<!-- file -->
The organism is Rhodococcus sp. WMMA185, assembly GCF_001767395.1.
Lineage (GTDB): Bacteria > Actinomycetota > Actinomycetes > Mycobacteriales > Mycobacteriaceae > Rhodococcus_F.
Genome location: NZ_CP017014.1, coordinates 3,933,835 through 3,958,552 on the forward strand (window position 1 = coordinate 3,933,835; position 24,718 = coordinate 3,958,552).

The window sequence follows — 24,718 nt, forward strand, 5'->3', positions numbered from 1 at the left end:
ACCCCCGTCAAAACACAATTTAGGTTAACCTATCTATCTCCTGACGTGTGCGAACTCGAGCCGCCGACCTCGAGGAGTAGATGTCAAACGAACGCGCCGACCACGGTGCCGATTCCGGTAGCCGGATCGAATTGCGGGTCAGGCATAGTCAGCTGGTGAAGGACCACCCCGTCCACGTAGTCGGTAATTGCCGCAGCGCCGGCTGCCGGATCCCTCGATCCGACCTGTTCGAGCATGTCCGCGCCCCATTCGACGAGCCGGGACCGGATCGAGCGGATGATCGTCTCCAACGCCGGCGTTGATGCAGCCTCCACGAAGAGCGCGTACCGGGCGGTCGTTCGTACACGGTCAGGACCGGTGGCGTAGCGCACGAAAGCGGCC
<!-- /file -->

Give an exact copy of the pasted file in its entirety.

The organism is Rhodococcus sp. WMMA185, assembly GCF_001767395.1.
Lineage (GTDB): Bacteria > Actinomycetota > Actinomycetes > Mycobacteriales > Mycobacteriaceae > Rhodococcus_F.
Genome location: NZ_CP017014.1, coordinates 3,933,835 through 3,958,552 on the forward strand (window position 1 = coordinate 3,933,835; position 24,718 = coordinate 3,958,552).

The window sequence follows — 24,718 nt, forward strand, 5'->3', positions numbered from 1 at the left end:
ACCCCCGTCAAAACACAATTTAGGTTAACCTATCTATCTCCTGACGTGTGCGAACTCGAGCCGCCGACCTCGAGGAGTAGATGTCAAACGAACGCGCCGACCACGGTGCCGATTCCGGTAGCCGGATCGAATTGCGGGTCAGGCATAGTCAGCTGGTGAAGGACCACCCCGTCCACGTAGTCGGTAATTGCCGCAGCGCCGGCTGCCGGATCCCTCGATCCGACCTGTTCGAGCATGTCCGCGCCCCATTCGACGAGCCGGGACCGGATCGAGCGGATGATCGTCTCCAACGCCGGCGTTGATGCAGCCTCCACGAAGAGCGCGTACCGGGCGGTCGTTCGTACACGGTCAGGACCGGTGGCGTAGCGCACGAAAGCGGCC